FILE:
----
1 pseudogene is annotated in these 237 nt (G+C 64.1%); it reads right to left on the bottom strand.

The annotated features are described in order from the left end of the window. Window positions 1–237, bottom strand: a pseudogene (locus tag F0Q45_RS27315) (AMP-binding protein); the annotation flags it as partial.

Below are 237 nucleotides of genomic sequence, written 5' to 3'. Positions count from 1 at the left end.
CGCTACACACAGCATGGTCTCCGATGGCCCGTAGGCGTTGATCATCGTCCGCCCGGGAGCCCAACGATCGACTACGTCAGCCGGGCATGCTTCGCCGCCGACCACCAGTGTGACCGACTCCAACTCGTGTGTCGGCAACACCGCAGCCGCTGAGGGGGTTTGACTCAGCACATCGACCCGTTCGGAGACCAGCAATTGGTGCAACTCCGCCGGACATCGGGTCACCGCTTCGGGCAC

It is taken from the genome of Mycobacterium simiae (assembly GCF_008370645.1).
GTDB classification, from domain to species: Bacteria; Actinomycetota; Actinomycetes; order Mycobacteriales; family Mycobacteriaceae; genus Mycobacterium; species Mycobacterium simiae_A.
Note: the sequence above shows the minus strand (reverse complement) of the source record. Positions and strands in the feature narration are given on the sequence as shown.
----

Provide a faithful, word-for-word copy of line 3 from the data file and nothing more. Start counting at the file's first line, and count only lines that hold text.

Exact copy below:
Below are 237 nucleotides of genomic sequence, written 5' to 3'. Positions count from 1 at the left end.